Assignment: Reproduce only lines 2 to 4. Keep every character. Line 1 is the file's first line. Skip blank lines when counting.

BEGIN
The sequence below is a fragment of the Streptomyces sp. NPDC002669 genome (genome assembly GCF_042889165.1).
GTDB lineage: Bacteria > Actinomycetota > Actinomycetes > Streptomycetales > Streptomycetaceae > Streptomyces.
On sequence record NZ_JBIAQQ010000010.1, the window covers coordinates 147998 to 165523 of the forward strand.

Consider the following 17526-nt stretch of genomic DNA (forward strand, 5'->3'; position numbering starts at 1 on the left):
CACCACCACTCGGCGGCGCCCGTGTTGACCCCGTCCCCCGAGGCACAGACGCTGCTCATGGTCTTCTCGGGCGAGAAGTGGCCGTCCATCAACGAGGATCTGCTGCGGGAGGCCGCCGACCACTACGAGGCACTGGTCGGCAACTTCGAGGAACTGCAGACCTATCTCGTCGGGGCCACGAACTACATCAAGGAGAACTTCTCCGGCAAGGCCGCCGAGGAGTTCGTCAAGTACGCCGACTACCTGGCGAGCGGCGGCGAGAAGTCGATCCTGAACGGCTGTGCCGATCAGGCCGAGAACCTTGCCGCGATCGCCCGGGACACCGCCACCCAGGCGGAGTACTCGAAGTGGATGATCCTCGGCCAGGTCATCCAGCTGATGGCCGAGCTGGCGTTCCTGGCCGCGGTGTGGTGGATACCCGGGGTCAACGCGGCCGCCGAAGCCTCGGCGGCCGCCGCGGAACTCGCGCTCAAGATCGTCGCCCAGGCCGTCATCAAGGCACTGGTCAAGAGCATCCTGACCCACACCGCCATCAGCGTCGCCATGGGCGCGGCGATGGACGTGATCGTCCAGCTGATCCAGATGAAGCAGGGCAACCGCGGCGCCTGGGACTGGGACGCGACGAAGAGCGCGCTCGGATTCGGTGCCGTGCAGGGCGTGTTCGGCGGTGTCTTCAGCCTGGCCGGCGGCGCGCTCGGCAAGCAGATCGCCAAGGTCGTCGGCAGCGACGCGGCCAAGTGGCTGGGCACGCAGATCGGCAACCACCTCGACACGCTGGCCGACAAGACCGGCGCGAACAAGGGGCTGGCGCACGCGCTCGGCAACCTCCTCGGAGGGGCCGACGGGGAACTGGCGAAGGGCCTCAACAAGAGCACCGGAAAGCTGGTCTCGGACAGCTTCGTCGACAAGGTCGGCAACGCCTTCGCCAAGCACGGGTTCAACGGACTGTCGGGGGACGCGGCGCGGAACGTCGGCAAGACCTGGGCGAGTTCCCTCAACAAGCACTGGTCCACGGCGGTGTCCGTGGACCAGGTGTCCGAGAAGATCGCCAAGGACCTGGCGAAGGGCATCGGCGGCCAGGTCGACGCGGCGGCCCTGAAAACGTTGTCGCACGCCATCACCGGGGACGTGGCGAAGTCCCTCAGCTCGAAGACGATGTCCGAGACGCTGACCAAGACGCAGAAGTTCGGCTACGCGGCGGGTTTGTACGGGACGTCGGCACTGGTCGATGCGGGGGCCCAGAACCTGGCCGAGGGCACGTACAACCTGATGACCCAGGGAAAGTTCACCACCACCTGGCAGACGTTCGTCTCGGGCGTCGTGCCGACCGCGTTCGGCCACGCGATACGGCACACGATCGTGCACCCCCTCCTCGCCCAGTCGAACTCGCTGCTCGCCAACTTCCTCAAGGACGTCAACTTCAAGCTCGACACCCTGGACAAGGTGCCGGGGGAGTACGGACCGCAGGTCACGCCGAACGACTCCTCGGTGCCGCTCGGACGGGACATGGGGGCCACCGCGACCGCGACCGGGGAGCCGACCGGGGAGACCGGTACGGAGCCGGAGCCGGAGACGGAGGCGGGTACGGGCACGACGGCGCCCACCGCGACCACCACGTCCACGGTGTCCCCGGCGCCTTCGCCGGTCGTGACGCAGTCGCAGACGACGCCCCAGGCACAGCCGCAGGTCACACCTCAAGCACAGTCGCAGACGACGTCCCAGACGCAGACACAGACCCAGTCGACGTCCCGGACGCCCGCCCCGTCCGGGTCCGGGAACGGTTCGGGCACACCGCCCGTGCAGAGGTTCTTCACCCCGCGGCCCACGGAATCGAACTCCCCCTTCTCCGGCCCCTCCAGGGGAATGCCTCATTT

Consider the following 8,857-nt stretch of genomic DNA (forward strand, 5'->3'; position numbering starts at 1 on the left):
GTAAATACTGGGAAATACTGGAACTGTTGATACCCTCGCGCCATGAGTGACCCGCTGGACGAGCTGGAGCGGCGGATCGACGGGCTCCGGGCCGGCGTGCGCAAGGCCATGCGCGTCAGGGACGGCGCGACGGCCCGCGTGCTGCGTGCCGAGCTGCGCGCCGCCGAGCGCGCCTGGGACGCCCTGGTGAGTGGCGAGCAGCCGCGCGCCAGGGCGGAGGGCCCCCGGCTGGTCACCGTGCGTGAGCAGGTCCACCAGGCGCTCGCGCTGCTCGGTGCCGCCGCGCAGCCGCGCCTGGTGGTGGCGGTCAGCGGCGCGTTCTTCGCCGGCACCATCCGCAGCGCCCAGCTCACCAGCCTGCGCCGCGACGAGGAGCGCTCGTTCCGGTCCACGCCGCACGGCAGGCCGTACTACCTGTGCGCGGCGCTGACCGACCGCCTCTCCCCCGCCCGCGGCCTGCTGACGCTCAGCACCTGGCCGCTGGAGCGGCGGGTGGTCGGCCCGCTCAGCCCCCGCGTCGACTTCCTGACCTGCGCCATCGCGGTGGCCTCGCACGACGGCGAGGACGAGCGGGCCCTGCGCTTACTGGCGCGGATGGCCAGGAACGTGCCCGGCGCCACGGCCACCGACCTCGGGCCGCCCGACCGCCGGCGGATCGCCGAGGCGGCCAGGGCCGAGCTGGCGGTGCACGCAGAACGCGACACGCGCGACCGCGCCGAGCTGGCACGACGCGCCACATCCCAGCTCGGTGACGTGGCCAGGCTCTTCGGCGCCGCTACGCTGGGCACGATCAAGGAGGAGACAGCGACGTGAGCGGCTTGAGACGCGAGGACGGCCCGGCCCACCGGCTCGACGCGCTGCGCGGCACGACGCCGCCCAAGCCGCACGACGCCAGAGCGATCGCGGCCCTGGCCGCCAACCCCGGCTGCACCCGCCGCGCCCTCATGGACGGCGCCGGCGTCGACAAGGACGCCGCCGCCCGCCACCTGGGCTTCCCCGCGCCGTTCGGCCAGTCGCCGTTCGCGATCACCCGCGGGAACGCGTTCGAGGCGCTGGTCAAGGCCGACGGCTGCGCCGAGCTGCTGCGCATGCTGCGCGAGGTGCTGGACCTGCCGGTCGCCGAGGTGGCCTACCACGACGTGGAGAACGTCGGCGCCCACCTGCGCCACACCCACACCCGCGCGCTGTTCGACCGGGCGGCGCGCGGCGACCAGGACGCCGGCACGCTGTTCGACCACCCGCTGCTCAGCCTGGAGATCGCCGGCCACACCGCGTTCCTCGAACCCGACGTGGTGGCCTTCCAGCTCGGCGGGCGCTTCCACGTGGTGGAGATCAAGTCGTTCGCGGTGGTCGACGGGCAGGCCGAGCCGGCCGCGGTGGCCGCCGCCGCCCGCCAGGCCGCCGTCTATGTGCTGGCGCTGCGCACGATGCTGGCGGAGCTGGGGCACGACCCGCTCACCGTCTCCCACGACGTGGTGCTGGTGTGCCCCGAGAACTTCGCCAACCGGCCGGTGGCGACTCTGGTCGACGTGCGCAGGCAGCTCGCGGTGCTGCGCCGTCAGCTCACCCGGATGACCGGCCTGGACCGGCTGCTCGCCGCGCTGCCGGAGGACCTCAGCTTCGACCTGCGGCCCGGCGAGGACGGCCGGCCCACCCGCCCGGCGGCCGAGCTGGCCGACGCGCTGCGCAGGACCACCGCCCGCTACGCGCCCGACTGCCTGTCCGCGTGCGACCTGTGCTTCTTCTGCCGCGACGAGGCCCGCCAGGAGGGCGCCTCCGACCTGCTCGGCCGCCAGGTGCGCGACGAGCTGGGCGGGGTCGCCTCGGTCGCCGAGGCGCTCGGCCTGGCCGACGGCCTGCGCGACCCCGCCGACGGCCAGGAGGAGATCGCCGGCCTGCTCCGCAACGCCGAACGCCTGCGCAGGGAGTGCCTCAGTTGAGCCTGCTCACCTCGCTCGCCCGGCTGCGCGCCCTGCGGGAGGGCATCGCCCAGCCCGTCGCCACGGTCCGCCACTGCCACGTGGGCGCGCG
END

GTDB lineage: Bacteria > Actinomycetota > Actinomycetes > Streptomycetales > Streptomycetaceae > Streptomyces.
On sequence record NZ_JBIAQQ010000010.1, the window covers coordinates 147998 to 165523 of the forward strand.

Consider the following 17526-nt stretch of genomic DNA (forward strand, 5'->3'; position numbering starts at 1 on the left):